Updated: Dec 16, 2020
The deadline to provide feedback to the Government on the upcoming planning reforms is fast approaching and the consultation closes at 23.45 Thursday 29th October 2020.
We are pleased to share below thoughts and feedback given by one of our Panel members, Arthur Tatchell. Arthur is an experienced Chartered Architect and Passivhaus Designer:
"This consultation seeks views on the proposals to reform the planning system in England. The following notes have been written after reading the proposals. They are not exhaustive.
The Forward from the Secretary of State makes interesting reading when he refers to building environmentally friendly homes that will not need to be expensively retrofitted. It is the opinion of many professionals that houses built to current building regulations will not meet that standard (ref: Tomas Gartner – RIBA presentation “Energy Retro-fitting”). I believe the Passivhaus (or similar, measured) standard should be the minimum, as in Europe.
Land is to be identified under three categories: Growth; Renewal and Protected areas. Local Plans and design codes will contain just a core set of standards. This appears simple and I do not think the detail has been addressed, especially with design codes which could lead to “pattern book” designs.
If Local Plans are subject to a single statutory “sustainability development test”, where does that leave para79 proposals, because by nature of the type of development these are often remote, away from town and village centres?
Local Authorities and the Planning Inspectorate will work to a statutory timetable – They should already do this – There is a statutory time limit of 13 weeks for applications for a major development and 8 weeks for all other types of development unless subject to an EIA, in which case a 16 week time limit applies. There is already a “planning guarantee” of no more than 26 weeks. This does not replace statutory time periods. This is not enforced.
Sanctions will be levied if targets are missed. Who levies sanctions? Is it the developer who is suffering loss, or Central Government who are clawing back monies given out to Local Government.
What is missing here is funding to employ planners to the correct level to allow them to do their work.
Central Government have created a shambolic planning system through savage funding cut-backs.
Use of digital and other technologies will help, although it is not a magic panacea. The Government must take into account those on low incomes, those who have learning difficulties, the blind, the elderly and the infirm. Not everybody has, or fully understands, computers and computer technology, whatever approach is taken must be fully accessible to all.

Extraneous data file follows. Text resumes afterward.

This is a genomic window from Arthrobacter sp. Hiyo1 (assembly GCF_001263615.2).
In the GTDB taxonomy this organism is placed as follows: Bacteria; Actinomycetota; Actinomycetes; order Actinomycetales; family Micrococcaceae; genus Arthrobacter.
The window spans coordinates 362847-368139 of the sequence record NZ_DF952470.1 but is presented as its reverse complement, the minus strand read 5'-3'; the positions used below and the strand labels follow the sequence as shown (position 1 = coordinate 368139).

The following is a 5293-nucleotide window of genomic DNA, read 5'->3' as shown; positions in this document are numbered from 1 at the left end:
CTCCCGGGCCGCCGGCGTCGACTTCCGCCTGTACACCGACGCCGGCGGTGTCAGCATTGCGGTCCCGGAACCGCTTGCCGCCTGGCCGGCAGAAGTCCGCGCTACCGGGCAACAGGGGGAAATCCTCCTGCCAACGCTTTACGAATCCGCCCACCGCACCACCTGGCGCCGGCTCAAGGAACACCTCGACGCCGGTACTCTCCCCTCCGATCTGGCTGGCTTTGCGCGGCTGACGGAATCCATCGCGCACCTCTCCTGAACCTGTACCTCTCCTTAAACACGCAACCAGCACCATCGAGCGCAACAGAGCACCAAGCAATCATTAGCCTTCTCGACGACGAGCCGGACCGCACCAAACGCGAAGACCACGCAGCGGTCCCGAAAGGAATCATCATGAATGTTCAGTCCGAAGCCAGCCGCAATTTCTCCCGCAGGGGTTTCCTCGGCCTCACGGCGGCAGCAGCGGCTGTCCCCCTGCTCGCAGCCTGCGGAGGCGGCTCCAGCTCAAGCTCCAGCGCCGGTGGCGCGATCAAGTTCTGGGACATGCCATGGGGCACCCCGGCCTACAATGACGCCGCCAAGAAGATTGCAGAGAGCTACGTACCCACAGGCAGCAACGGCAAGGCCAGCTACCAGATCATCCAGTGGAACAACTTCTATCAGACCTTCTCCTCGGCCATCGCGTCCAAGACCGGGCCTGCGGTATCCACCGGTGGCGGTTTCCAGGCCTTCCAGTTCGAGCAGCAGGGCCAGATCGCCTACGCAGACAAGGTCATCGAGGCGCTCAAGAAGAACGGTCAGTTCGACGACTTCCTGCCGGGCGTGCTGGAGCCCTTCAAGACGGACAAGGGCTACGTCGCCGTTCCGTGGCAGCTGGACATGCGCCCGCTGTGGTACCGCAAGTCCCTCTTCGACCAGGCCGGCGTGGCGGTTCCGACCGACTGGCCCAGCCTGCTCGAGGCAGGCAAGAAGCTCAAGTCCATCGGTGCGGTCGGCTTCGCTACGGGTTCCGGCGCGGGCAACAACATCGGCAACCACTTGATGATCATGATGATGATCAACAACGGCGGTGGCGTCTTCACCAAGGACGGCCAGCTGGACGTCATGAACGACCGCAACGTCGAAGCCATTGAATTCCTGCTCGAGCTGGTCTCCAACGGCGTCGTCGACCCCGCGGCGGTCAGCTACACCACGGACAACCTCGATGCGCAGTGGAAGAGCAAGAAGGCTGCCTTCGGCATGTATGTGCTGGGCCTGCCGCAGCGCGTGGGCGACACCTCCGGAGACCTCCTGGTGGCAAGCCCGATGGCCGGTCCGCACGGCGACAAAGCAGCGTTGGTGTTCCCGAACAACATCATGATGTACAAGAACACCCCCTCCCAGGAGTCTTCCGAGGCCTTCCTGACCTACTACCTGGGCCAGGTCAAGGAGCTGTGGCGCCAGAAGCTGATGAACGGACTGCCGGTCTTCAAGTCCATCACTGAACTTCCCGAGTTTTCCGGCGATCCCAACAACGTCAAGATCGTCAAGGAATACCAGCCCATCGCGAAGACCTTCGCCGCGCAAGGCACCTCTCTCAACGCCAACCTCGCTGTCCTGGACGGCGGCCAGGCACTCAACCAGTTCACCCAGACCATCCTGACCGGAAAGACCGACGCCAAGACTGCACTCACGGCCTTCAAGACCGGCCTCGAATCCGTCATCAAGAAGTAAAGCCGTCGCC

Pillar One – Proposal 1
Local Plans should identify land in the Growth: Renewal: Protected categories and should be assessed against single statutory sustainable test. It is not clear where the conversion of redundant rural (farm) building are addressed, or the development of Para79 houses.
With a “supposed” focus on environment friendly development and net-zero homes by 2050 it is a shame that this consultation document does not even contain a policy for “one-planet living” as adopted in Wales (https://theoneplanetlife.com/what-is-one-planet-development-in-wales/).
If the drive is to leave “an inheritance of environmental improvement” with energy efficient homes built closer to where people work, then the emphasis should be on brown field developments to protect the green belt and funding incentives should be in place to support this.
A “National Model Design Code” is mentioned. How is this possible? We all are aware of regional variation in style, size, scale, material choice, colour and many more influences that affect “design” in specific areas. Surely a house on the North Yorkshire moors cannot have the same set of design “rules as one located on the beach in Cornwall? Clarification is needed to a National Model Design Code.
Pillar One – Proposal 2
Contrary to the above, proposal 2 mentions design guides and codes to reflect local character, form and appearance. I believe this is what is in place today. A concern with design codes and guides is that some authorities use these documents as gospel sticking rigidly to the written word. These documents are guides and should be interpreted as such.